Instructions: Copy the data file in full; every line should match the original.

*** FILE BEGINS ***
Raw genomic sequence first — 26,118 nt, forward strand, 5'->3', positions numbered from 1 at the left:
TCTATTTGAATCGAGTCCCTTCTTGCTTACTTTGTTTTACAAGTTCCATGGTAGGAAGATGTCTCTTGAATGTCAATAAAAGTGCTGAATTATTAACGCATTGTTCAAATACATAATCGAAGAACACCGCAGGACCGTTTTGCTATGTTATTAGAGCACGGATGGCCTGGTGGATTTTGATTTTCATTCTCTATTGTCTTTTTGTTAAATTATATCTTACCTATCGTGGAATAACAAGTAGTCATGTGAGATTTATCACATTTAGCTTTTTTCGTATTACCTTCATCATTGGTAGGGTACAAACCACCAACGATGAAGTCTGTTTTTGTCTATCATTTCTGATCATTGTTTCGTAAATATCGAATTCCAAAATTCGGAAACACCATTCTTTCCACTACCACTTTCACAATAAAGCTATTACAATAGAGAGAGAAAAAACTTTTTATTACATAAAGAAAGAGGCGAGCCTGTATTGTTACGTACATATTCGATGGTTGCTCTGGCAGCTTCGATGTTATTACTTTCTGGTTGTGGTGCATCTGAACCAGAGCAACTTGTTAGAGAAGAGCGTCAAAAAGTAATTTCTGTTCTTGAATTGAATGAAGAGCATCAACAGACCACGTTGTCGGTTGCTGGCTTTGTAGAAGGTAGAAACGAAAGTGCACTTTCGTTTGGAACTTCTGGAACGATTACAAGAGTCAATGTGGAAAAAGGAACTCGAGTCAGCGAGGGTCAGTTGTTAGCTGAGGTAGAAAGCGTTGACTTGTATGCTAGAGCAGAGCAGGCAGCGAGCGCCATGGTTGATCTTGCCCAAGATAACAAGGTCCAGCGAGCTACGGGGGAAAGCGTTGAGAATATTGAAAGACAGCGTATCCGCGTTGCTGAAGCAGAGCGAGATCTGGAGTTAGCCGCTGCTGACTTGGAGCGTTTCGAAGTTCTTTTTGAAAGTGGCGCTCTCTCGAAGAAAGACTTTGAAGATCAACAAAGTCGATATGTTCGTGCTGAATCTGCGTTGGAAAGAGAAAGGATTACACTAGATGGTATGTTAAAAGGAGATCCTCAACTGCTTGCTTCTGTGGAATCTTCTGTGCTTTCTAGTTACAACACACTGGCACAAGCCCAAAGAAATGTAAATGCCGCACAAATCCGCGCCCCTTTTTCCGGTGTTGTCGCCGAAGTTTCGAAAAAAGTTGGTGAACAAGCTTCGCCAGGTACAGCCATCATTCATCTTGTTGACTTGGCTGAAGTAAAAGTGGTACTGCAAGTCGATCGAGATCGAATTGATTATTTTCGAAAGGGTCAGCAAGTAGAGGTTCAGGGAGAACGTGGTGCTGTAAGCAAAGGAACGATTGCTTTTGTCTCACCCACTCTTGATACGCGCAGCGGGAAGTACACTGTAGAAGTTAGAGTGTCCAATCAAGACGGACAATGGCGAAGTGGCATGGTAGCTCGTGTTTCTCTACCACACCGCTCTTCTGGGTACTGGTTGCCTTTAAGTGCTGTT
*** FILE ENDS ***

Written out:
Raw genomic sequence first — 26,118 nt, forward strand, 5'->3', positions numbered from 1 at the left:
TCTATTTGAATCGAGTCCCTTCTTGCTTACTTTGTTTTACAAGTTCCATGGTAGGAAGATGTCTCTTGAATGTCAATAAAAGTGCTGAATTATTAACGCATTGTTCAAATACATAATCGAAGAACACCGCAGGACCGTTTTGCTATGTTATTAGAGCACGGATGGCCTGGTGGATTTTGATTTTCATTCTCTATTGTCTTTTTGTTAAATTATATCTTACCTATCGTGGAATAACAAGTAGTCATGTGAGATTTATCACATTTAGCTTTTTTCGTATTACCTTCATCATTGGTAGGGTACAAACCACCAACGATGAAGTCTGTTTTTGTCTATCATTTCTGATCATTGTTTCGTAAATATCGAATTCCAAAATTCGGAAACACCATTCTTTCCACTACCACTTTCACAATAAAGCTATTACAATAGAGAGAGAAAAAACTTTTTATTACATAAAGAAAGAGGCGAGCCTGTATTGTTACGTACATATTCGATGGTTGCTCTGGCAGCTTCGATGTTATTACTTTCTGGTTGTGGTGCATCTGAACCAGAGCAACTTGTTAGAGAAGAGCGTCAAAAAGTAATTTCTGTTCTTGAATTGAATGAAGAGCATCAACAGACCACGTTGTCGGTTGCTGGCTTTGTAGAAGGTAGAAACGAAAGTGCACTTTCGTTTGGAACTTCTGGAACGATTACAAGAGTCAATGTGGAAAAAGGAACTCGAGTCAGCGAGGGTCAGTTGTTAGCTGAGGTAGAAAGCGTTGACTTGTATGCTAGAGCAGAGCAGGCAGCGAGCGCCATGGTTGATCTTGCCCAAGATAACAAGGTCCAGCGAGCTACGGGGGAAAGCGTTGAGAATATTGAAAGACAGCGTATCCGCGTTGCTGAAGCAGAGCGAGATCTGGAGTTAGCCGCTGCTGACTTGGAGCGTTTCGAAGTTCTTTTTGAAAGTGGCGCTCTCTCGAAGAAAGACTTTGAAGATCAACAAAGTCGATATGTTCGTGCTGAATCTGCGTTGGAAAGAGAAAGGATTACACTAGATGGTATGTTAAAAGGAGATCCTCAACTGCTTGCTTCTGTGGAATCTTCTGTGCTTTCTAGTTACAACACACTGGCACAAGCCCAAAGAAATGTAAATGCCGCACAAATCCGCGCCCCTTTTTCCGGTGTTGTCGCCGAAGTTTCGAAAAAAGTTGGTGAACAAGCTTCGCCAGGTACAGCCATCATTCATCTTGTTGACTTGGCTGAAGTAAAAGTGGTACTGCAAGTCGATCGAGATCGAATTGATTATTTTCGAAAGGGTCAGCAAGTAGAGGTTCAGGGAGAACGTGGTGCTGTAAGCAAAGGAACGATTGCTTTTGTCTCACCCACTCTTGATACGCGCAGCGGGAAGTACACTGTAGAAGTTAGAGTGTCCAATCAAGACGGACAATGGCGAAGTGGCATGGTAGCTCGTGTTTCTCTACCACACCGCTCTTCTGGGTACTGGTTGCCTTTAAGTGCTGTT